This detour pushed Willy over the edge to insanity. Loman took pride in this image that he played himself out to be, that he thought this image of himself was a successful man which gained him respects from his family and friends. But really Willy wasn’t the symbol of success; he was blinded by the pressure of living a perfect life. He was surrounded by people trying to lead him back onto the right path, for him to continue and move forwards, but Willy neglected these gestures as unnecessary and, what he thought, detours, but Willy was own detour.

Willy suffers flashbacks and hallucinations of he and his brother Ben, successful and rich at a young age, his fractured state of mind is shown through the hallucinations, ‘I don’t want change! I want Swiss cheese. ’ Willy is going insane, not able to comprehend his sentences and what he says was nonsense. The delusions create empathy in the audience as they witness his descent. It also dramatically contrasts with the repetition of his hopes and dreams ‘I always knew we one way or another we were going to make it. which underlines his failure and hopelessness. “Mirror” by Sylvia Plath shows similar links to Death of a Salesman as both individuals have a fear of the future. For them, not knowing the inevitability of what comes next was shown through their responses of these detours, and their struggle with the polarities of life and death. The woman’s response to her own reflection showed how disgusted she was with herself, her fear of the image that was so desperately wanted by society of beauty and youth.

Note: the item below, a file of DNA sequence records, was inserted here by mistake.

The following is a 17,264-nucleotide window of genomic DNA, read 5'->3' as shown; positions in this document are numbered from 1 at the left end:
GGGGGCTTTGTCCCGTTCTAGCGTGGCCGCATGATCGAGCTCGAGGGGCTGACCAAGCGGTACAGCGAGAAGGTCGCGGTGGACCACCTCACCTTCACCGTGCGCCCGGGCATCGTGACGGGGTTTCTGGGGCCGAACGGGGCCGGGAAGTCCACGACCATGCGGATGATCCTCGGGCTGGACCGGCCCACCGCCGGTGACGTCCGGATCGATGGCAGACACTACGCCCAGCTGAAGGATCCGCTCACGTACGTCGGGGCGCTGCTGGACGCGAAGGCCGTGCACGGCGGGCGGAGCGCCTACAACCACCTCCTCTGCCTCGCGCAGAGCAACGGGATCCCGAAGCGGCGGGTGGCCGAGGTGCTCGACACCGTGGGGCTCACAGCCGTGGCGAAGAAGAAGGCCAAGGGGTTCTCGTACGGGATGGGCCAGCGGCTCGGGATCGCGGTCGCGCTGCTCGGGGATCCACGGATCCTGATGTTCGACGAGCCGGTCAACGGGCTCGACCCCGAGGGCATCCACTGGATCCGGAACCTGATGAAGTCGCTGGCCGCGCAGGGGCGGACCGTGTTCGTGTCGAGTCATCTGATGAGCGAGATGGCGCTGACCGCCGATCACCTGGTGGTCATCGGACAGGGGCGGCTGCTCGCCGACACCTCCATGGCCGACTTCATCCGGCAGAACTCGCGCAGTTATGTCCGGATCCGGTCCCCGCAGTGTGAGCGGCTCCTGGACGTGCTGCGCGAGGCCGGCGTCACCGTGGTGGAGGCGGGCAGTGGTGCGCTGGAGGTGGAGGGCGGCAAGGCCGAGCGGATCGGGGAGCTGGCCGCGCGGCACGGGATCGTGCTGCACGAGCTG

Like Willy Loman, this woman was so superficial to think that society was unaccepting of the people who weren’t successful, perfect or beautiful. Like Willy thinking he is important in the world of salesman ‘I’m the New England man. I’m vital in New England’, the mirror seems to have the opinion that it is of importance to the woman ‘She rewards me with tears and an agitation of hands. I am important to her. ’ Willy Loman’s failures did not only affect himself but also his family, his son Biff was a thirty something year old nobody who is unable to hold down a steady career.